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Removing Warpage from PCBAs



Removing Warpage from PCBAs
We have 20 populated boards with components on both sides that are warped. Components are varied height. What methods can we use to flatten them? Jim Hall and Phil Zarrow, The Assembly Brothers, share their thoughts and experiences.
Board Talk
Board Talk is presented by Phil Zarrow and Jim Hall of ITM Consulting.
Process Troubleshooting, Failure Analysis, Process Audits, Process Set-up
CEM Selection/Qualification, SMT Training/Seminars, Legal Disputes
Phil Zarrow
Phil Zarrow
With over 35 years experience in PCB assembly, Phil is one of the leading experts in SMT process failure analysis. He has vast experience in SMT equipment, materials and processes.
Jim Hall
Jim Hall
A Lean Six-Sigma Master Blackbelt, Jim has a wealth of knowledge in soldering, thermal technology, equipment and process basics. He is a pioneer in the science of reflow.

Transcript


Phil
And welcome to Board Talk with Jim Hall and Phil Zarrow of ITM Consulting, also known as the Assembly Brothers. Place and pick. In our never-ending quest to help people solve their assembly processes, situations and hopefully not to confuse them.

Today we have a question from E.J. E.J. says from a large lot, we have 20 populated boards with components on both sides that are warped. Components are varied height. What methods can we use to flatten them?

Jim
Syntax issues here, Phil. Is he saying the components are warped or the boards are warped? If it was components, it would probably have to big things like BGAs.

Frankly they would each have to be dealt with individually and I don't know any way to flatten components that have been warped. I suspect that for some reason 20 of the PCBs during the double- sided assembly process, the boards have become warped.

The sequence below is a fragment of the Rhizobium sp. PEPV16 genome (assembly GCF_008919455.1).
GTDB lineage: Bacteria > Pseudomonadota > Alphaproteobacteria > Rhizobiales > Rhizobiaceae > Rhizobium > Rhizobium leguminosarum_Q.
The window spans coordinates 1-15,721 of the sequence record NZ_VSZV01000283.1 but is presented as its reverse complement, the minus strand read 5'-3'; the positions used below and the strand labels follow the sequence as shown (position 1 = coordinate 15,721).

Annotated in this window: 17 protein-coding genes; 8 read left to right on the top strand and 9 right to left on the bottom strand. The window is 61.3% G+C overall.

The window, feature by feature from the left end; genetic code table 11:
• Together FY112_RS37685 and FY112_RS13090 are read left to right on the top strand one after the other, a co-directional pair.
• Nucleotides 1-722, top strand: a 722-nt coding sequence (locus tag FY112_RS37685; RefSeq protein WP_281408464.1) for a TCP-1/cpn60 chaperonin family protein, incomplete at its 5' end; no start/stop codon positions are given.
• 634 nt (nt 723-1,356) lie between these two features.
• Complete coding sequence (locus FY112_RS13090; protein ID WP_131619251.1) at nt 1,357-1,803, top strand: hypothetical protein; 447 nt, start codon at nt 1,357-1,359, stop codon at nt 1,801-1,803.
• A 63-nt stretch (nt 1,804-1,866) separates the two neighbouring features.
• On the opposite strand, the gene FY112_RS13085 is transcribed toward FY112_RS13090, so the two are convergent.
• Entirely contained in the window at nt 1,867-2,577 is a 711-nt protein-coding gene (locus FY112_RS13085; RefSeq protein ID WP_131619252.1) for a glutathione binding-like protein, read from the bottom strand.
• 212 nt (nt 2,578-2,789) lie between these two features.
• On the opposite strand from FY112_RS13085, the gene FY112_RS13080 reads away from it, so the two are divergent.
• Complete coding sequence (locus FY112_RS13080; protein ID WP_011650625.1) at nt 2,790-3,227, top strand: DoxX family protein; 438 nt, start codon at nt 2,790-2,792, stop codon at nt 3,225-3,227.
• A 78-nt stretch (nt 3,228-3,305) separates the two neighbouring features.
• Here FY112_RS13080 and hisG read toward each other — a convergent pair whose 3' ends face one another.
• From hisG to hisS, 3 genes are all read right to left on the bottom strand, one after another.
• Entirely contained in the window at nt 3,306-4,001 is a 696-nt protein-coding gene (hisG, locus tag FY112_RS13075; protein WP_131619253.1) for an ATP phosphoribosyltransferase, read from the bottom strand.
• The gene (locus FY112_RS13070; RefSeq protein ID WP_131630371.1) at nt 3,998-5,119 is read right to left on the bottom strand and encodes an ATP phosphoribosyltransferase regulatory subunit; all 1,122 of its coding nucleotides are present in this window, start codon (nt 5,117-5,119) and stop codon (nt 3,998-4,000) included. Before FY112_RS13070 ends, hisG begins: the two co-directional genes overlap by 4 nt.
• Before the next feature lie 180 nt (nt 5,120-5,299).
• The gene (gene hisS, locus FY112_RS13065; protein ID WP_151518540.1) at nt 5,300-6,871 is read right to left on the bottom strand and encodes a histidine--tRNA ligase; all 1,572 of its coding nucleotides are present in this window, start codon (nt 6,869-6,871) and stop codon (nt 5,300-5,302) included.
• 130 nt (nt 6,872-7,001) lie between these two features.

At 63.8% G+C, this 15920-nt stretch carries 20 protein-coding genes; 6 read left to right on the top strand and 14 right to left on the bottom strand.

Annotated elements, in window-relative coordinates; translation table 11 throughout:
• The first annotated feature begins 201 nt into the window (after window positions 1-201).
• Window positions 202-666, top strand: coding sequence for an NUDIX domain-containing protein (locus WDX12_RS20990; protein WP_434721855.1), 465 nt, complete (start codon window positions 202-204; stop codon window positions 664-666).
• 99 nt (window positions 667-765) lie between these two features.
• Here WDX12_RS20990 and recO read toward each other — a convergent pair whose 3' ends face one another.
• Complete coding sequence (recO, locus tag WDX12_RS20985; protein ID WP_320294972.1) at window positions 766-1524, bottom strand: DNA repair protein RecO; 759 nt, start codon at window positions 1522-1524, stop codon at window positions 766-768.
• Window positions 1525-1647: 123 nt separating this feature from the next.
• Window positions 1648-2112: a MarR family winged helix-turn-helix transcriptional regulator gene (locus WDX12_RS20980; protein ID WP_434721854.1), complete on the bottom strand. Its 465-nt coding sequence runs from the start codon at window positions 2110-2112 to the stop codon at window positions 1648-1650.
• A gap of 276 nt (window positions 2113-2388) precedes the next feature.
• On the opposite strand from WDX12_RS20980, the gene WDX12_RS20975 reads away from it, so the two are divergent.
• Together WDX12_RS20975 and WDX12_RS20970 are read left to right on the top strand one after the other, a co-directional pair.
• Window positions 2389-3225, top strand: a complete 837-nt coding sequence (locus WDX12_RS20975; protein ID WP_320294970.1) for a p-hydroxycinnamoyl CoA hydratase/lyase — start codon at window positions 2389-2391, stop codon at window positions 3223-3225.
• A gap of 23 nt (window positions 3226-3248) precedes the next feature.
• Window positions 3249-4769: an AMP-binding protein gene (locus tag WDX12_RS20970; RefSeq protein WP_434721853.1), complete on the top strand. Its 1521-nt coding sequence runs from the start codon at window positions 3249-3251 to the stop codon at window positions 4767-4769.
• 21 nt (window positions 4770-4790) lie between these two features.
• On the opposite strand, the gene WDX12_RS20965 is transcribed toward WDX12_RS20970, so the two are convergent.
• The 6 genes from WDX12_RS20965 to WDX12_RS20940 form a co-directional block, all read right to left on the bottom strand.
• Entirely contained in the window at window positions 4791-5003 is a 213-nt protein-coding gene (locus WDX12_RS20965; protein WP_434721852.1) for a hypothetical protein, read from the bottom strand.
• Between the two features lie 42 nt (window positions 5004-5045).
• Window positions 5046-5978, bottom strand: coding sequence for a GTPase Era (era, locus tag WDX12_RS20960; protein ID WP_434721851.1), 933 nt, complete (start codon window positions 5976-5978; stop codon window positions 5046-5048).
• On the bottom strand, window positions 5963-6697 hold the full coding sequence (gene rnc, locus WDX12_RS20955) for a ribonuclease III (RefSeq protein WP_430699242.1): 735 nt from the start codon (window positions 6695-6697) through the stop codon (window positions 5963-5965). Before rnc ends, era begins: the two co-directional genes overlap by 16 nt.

The first question it begs, as we put on our FA hats, is 20 populated boards in the process, what changed? What happened here? Was it the way the boards were stored or handled? Was it your reflow oven? Did something change there? Somebody lacking on support? That is one thing.

I don't know if there is a way with some fixturing that we can iron out these boards.

Jim
Going back to the causes, typically you think about warpage coming from inadequate board support, improper reflow profiles causing warpage during the process. But 20 boards, the thought I had Phil was one package of boards that wasn't packaged properly and came in with warpage, the bare PCB coming in.

I'm thinking 20, maybe that is the size of a package of boards that are coming in from your vendor, from your PCB fab. Maybe one package was damaged, got moisture in it or something else so that you got 20 raw boards coming in that either had warpage or had some variation in them such as moisture absorption which caused them then to warp during the assembly process.

Phil
Yeah. There is a lot of things we don't know. We aren't even sure if he is talking about boards or components that are warped either. But running on that assumption.

Jim
You have to accept the fact that it may be impossible to flatten out. If 20 of these PCBs are warped, it may be impossible to flatten them out and still maintain the reliability of your product.